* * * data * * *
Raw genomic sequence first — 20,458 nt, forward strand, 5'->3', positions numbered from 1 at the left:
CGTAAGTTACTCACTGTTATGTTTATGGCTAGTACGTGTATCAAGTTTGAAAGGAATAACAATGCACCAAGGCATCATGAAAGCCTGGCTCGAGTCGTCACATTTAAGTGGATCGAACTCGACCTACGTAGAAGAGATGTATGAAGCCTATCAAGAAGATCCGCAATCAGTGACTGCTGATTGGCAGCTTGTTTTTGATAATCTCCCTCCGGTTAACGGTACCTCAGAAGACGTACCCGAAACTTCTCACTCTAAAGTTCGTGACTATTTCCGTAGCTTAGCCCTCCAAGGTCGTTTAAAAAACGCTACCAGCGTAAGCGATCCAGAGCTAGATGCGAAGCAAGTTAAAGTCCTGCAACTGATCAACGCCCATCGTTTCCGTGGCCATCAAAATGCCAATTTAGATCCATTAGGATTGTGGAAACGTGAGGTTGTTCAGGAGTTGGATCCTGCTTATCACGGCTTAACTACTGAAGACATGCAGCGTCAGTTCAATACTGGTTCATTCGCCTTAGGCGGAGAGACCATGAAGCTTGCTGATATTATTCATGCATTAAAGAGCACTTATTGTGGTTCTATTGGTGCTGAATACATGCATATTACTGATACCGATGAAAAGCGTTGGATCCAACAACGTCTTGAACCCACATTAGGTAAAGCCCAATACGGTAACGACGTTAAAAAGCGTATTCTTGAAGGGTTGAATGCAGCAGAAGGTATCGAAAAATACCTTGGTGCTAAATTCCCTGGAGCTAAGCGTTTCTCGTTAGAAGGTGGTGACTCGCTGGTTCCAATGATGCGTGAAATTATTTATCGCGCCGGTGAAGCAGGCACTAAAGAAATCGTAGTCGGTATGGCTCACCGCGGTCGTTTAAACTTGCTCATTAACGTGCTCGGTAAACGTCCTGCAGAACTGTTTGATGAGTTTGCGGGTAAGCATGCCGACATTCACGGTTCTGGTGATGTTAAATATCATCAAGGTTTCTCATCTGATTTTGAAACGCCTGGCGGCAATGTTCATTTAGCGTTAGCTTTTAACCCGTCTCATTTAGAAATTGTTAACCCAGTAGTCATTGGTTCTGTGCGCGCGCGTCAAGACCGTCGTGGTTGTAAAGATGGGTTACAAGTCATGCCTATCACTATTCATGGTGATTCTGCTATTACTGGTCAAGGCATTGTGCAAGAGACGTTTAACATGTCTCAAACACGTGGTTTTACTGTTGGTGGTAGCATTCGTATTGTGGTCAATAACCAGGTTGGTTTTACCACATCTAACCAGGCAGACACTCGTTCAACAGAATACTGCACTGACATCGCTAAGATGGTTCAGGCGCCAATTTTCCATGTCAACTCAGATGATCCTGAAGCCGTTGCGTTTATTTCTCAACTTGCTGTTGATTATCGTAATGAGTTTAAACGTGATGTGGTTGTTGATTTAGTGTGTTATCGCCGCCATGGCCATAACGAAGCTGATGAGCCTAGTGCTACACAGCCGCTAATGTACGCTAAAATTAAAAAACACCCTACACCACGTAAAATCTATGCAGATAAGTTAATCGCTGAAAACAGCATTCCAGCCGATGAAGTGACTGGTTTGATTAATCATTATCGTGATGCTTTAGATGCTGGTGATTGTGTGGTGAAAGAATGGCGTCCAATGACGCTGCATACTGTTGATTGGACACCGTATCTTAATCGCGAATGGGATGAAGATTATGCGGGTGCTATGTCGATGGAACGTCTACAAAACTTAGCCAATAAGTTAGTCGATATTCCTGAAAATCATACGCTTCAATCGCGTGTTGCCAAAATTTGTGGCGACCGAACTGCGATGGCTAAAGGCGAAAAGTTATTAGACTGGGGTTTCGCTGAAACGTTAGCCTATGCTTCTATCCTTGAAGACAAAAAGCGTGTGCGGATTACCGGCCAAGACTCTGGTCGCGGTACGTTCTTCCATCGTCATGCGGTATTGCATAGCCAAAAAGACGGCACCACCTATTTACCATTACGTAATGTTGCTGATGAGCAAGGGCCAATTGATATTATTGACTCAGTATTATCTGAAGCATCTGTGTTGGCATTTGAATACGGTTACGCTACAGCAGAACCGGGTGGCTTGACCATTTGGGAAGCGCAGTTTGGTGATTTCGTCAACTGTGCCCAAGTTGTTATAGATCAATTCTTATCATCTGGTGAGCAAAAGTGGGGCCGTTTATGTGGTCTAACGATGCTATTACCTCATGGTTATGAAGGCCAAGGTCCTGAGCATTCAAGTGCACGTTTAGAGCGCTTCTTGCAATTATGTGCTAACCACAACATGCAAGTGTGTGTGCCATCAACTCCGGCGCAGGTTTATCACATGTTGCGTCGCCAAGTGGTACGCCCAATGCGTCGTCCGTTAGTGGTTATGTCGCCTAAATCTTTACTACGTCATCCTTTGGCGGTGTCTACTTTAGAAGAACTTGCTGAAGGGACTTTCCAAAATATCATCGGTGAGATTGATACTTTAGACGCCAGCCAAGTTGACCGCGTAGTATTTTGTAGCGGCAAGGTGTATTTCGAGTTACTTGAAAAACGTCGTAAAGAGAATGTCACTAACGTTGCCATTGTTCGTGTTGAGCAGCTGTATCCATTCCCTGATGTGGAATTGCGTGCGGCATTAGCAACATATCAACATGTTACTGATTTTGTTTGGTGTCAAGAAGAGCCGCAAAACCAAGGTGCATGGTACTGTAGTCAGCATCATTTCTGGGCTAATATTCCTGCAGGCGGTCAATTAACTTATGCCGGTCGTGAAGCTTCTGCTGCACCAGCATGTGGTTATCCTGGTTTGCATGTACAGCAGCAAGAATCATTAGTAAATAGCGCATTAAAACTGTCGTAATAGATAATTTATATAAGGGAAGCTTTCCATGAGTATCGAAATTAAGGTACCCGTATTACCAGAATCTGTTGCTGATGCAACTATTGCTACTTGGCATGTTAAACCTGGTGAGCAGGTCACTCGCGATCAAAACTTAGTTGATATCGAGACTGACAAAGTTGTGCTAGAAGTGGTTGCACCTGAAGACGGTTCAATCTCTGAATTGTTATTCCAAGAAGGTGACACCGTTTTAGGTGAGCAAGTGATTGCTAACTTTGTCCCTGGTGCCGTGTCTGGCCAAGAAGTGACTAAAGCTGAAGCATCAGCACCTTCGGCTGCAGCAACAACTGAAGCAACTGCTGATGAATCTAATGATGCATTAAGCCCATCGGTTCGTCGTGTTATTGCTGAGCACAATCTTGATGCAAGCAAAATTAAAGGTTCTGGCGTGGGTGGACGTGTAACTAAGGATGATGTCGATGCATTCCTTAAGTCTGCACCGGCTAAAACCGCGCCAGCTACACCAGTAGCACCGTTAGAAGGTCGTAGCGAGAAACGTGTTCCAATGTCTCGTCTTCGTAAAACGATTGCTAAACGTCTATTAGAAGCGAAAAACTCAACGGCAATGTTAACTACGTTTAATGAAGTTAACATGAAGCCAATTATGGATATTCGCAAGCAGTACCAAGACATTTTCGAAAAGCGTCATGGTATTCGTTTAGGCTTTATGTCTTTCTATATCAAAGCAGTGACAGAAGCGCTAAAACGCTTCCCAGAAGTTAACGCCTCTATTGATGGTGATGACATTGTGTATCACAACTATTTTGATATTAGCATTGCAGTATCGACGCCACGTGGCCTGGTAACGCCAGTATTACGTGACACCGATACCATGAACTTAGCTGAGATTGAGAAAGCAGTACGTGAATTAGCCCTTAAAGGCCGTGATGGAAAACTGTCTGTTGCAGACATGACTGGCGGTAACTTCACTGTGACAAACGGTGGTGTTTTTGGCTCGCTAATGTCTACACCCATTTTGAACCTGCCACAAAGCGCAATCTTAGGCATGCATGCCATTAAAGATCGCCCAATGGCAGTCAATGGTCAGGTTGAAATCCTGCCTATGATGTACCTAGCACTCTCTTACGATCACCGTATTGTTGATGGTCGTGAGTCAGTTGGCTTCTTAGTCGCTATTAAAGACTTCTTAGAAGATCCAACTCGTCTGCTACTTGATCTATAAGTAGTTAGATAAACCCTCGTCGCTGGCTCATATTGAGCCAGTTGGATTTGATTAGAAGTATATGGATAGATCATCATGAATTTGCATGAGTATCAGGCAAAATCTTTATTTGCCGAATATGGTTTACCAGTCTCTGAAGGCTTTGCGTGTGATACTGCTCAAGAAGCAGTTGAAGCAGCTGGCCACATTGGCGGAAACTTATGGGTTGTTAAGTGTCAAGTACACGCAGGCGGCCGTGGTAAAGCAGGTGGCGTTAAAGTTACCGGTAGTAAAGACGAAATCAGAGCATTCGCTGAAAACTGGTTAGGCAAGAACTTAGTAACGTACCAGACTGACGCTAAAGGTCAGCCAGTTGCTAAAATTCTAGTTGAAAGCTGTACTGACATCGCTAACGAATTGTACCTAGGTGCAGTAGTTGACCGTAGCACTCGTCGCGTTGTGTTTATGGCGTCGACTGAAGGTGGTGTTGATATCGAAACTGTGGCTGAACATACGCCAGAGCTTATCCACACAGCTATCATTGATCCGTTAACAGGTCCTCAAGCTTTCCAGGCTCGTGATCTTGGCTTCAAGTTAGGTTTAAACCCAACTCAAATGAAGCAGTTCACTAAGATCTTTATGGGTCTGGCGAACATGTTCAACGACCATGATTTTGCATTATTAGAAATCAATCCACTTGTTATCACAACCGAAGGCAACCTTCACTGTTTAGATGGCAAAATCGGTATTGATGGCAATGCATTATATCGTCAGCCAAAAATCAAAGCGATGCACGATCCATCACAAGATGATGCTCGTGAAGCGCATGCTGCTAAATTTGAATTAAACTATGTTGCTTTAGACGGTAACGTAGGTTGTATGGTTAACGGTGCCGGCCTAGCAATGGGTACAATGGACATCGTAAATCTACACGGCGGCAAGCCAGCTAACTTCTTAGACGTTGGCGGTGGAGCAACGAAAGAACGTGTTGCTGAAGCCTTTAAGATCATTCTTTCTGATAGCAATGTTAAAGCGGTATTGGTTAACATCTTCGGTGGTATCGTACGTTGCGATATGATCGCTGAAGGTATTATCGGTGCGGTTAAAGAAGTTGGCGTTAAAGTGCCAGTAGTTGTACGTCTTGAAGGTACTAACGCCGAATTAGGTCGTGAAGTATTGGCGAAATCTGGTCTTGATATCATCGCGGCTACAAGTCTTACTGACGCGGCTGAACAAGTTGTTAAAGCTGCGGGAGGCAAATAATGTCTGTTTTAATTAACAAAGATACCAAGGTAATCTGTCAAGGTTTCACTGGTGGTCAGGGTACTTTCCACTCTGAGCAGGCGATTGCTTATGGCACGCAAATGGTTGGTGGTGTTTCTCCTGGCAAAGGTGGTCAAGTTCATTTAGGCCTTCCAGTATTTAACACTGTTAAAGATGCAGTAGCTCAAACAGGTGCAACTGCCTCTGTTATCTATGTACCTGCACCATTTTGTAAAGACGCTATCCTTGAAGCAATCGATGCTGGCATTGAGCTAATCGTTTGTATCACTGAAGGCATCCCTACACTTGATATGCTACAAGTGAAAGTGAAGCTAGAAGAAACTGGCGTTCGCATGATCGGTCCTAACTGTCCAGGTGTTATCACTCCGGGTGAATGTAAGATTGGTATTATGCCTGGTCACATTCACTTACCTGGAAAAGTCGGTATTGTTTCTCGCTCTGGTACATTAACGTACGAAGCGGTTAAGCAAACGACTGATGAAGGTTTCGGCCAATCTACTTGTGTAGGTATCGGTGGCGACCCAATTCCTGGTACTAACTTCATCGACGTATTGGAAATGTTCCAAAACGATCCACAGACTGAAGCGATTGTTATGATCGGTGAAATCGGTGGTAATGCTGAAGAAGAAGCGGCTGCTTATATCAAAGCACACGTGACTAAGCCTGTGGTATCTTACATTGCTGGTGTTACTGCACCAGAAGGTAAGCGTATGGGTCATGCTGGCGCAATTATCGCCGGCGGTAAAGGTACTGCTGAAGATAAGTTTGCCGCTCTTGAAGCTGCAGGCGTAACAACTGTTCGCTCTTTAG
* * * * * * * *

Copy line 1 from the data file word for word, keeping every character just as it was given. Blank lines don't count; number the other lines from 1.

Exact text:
Raw genomic sequence first — 20,458 nt, forward strand, 5'->3', positions numbered from 1 at the left: